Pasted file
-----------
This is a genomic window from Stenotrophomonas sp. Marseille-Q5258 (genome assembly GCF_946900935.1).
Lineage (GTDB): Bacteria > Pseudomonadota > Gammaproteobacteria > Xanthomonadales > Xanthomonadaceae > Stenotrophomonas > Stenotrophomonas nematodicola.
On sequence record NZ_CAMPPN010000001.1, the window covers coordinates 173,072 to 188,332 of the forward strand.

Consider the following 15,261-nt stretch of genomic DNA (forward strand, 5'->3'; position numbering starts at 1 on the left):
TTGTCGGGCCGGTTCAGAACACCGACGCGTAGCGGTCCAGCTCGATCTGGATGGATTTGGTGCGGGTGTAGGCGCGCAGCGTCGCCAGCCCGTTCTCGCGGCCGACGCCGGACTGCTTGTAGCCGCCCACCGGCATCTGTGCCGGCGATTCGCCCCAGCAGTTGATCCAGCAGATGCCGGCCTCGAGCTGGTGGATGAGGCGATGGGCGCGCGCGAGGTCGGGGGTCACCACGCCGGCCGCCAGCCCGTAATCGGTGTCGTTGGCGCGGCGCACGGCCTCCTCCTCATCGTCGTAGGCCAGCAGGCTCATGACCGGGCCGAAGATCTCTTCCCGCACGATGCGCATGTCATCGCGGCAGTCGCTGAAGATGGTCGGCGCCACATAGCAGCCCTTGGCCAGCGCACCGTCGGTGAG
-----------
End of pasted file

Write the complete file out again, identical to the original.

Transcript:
This is a genomic window from Stenotrophomonas sp. Marseille-Q5258 (genome assembly GCF_946900935.1).
Lineage (GTDB): Bacteria > Pseudomonadota > Gammaproteobacteria > Xanthomonadales > Xanthomonadaceae > Stenotrophomonas > Stenotrophomonas nematodicola.
On sequence record NZ_CAMPPN010000001.1, the window covers coordinates 173,072 to 188,332 of the forward strand.

Consider the following 15,261-nt stretch of genomic DNA (forward strand, 5'->3'; position numbering starts at 1 on the left):
TTGTCGGGCCGGTTCAGAACACCGACGCGTAGCGGTCCAGCTCGATCTGGATGGATTTGGTGCGGGTGTAGGCGCGCAGCGTCGCCAGCCCGTTCTCGCGGCCGACGCCGGACTGCTTGTAGCCGCCCACCGGCATCTGTGCCGGCGATTCGCCCCAGCAGTTGATCCAGCAGATGCCGGCCTCGAGCTGGTGGATGAGGCGATGGGCGCGCGCGAGGTCGGGGGTCACCACGCCGGCCGCCAGCCCGTAATCGGTGTCGTTGGCGCGGCGCACGGCCTCCTCCTCATCGTCGTAGGCCAGCAGGCTCATGACCGGGCCGAAGATCTCTTCCCGCACGATGCGCATGTCATCGCGGCAGTCGCTGAAGATGGTCGGCGCCACATAGCAGCCCTTGGCCAGCGCACCGTCGGTGAG